My sister is 18 years younger than I am and lives nearby. She can tend to Dad in ways I can't. Because I'm familiar with fading, I can tend to him in ways she can't. 

Fading - letting go - changing. It's a sad thing when you feel what you're fading from. It's a joyful thing when you feel what you're fading in to. Life is incredibly vast. 

I watched my late husband fade many years ago. He knew he was fading into something. 

Fading. I'm experimenting with fading. I'm pretending electric lights don't exist and seeing how that changes dusk and dawn. It is a very powerful experiment. I like the gradual shifts from one state, one way of being, into another. I like watching the day fade into night and the night fade into morning. 

I don't cry much. I cried last night. I welcomed the tears. They faded into the sweetness that I feel now.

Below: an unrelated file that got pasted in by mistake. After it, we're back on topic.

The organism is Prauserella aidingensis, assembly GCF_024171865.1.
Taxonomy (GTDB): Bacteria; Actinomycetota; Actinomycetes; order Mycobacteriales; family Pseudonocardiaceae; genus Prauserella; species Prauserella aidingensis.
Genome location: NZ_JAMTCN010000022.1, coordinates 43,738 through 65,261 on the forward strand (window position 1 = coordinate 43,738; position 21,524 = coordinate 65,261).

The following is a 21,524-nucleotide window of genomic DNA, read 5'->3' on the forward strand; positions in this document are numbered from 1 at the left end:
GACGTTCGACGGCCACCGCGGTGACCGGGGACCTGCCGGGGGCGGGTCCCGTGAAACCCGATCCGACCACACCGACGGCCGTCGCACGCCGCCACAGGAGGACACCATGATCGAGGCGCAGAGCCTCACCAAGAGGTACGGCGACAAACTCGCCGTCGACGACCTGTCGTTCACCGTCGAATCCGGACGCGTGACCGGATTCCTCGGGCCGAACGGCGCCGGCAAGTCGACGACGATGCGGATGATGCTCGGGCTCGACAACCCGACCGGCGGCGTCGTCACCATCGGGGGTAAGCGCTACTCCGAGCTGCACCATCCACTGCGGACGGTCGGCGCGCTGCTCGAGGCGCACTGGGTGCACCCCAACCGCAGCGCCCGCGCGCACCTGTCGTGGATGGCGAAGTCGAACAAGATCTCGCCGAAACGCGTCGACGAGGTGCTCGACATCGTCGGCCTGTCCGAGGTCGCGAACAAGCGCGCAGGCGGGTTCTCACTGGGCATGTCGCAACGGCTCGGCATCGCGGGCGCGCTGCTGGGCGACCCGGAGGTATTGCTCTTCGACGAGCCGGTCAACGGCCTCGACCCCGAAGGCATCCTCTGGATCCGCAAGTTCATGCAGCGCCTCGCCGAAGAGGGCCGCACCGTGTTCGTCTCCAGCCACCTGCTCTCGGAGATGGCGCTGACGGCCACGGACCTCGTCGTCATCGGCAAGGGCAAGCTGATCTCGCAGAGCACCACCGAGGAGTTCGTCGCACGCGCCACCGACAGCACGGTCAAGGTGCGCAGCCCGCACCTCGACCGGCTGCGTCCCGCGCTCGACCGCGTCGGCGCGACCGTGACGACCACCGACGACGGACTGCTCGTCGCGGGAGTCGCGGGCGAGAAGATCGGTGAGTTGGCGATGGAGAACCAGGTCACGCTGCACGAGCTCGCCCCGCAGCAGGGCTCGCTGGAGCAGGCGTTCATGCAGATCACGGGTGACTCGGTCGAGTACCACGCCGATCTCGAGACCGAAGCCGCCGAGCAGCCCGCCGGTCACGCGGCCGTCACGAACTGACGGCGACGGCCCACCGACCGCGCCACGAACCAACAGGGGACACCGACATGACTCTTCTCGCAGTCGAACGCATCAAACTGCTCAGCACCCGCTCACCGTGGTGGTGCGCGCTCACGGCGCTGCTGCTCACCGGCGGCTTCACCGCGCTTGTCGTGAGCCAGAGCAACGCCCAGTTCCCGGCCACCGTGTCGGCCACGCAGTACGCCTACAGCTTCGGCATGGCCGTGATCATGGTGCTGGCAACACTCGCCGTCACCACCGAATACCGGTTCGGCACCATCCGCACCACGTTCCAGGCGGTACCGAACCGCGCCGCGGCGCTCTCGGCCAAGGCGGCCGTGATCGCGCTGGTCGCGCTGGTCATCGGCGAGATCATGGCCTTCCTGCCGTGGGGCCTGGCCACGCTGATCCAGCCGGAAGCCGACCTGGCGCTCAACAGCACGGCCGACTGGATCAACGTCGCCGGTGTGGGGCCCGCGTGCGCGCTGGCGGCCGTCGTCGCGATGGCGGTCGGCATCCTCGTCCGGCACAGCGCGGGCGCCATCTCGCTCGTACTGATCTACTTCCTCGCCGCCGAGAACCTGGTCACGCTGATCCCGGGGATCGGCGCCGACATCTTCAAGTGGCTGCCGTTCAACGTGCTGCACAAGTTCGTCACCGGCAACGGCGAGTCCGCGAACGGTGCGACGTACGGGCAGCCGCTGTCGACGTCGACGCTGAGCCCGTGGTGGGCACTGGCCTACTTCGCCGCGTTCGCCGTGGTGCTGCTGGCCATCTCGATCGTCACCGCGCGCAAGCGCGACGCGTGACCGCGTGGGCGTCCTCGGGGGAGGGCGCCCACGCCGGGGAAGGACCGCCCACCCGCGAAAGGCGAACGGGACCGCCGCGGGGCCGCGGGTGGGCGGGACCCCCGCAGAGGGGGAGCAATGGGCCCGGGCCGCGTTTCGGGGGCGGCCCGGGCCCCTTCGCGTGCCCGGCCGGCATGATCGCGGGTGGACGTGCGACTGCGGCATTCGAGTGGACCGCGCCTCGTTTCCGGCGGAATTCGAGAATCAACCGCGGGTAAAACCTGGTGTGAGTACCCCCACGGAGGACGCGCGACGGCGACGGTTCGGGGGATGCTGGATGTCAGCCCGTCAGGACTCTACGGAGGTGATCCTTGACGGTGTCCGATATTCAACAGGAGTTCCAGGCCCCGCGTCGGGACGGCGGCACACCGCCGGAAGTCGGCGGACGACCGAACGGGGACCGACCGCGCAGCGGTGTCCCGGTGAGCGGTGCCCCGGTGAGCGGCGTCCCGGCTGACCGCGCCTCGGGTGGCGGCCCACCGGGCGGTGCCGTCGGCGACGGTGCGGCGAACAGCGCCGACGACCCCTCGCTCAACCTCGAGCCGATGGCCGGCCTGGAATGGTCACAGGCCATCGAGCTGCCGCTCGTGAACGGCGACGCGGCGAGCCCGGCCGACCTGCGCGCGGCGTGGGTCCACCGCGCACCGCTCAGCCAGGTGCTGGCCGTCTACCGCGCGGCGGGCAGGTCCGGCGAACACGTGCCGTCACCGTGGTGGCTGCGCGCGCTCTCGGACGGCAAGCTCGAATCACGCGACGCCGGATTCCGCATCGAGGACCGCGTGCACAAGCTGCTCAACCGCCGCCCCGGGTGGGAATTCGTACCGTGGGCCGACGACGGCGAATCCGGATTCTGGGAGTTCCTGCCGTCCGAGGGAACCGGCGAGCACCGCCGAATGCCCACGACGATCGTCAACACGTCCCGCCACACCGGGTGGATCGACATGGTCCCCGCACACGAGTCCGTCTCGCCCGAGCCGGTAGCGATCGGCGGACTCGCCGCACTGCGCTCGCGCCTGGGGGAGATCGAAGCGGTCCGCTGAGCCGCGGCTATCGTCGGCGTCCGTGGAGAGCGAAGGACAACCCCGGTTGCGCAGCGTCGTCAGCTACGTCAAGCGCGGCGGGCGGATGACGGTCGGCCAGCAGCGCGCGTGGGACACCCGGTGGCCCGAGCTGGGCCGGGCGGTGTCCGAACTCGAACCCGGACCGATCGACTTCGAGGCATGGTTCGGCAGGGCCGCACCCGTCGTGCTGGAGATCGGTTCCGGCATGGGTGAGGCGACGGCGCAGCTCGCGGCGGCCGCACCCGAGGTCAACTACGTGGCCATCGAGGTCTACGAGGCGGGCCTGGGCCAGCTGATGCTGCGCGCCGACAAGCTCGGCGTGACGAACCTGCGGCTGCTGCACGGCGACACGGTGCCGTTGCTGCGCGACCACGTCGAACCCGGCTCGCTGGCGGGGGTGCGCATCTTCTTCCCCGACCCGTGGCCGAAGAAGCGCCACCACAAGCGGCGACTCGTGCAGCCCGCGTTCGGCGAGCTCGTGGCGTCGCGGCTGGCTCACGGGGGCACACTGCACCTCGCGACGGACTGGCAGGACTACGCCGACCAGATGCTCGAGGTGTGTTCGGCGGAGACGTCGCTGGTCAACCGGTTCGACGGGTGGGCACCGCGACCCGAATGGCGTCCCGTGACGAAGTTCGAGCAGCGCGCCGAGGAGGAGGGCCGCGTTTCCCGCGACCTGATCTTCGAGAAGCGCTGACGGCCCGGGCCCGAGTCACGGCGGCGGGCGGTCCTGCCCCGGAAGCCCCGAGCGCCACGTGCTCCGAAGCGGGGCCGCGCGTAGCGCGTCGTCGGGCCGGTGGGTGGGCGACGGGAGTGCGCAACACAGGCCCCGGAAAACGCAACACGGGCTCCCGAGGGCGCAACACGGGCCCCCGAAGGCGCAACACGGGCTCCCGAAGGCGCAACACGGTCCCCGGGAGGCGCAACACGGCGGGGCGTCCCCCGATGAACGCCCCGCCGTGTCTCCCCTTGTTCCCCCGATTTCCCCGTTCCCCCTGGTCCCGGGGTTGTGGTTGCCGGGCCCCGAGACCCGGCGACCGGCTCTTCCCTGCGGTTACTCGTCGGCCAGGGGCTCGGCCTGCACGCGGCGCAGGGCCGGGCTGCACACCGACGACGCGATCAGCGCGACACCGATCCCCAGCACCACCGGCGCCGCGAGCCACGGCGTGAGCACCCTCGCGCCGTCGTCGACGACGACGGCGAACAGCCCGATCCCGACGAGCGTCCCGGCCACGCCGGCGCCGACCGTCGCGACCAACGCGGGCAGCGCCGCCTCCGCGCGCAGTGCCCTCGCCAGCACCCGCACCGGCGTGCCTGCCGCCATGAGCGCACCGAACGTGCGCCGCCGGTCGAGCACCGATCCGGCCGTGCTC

How is YOUR heart today?

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Pictures that Fit. Where's the Money? Where's the Mansion? Where's the Man?

Easter 300When I was around seven years old, I saw something on Art Linkletter's "Kids Say the Darndest Things" that disturbed me deeply. Linkletter interviewed a girl about my age and asked what she wanted to be when she grew up. The girl said, "The first woman president." I panicked. That was MY aspiration. I was afraid she would beat me to it. 

My aspirations have changed a lot since that day, as I imagine hers have. Thankfully, most of us aren't held to our visions from childhood. Yet, some residual can remain. If one pictures oneself as President of the United States, a moderately successful career can seem quite a letdown. 

It's good to be conscious of the aspirational images that affect us. Many years ago I wrote a song that starts like this: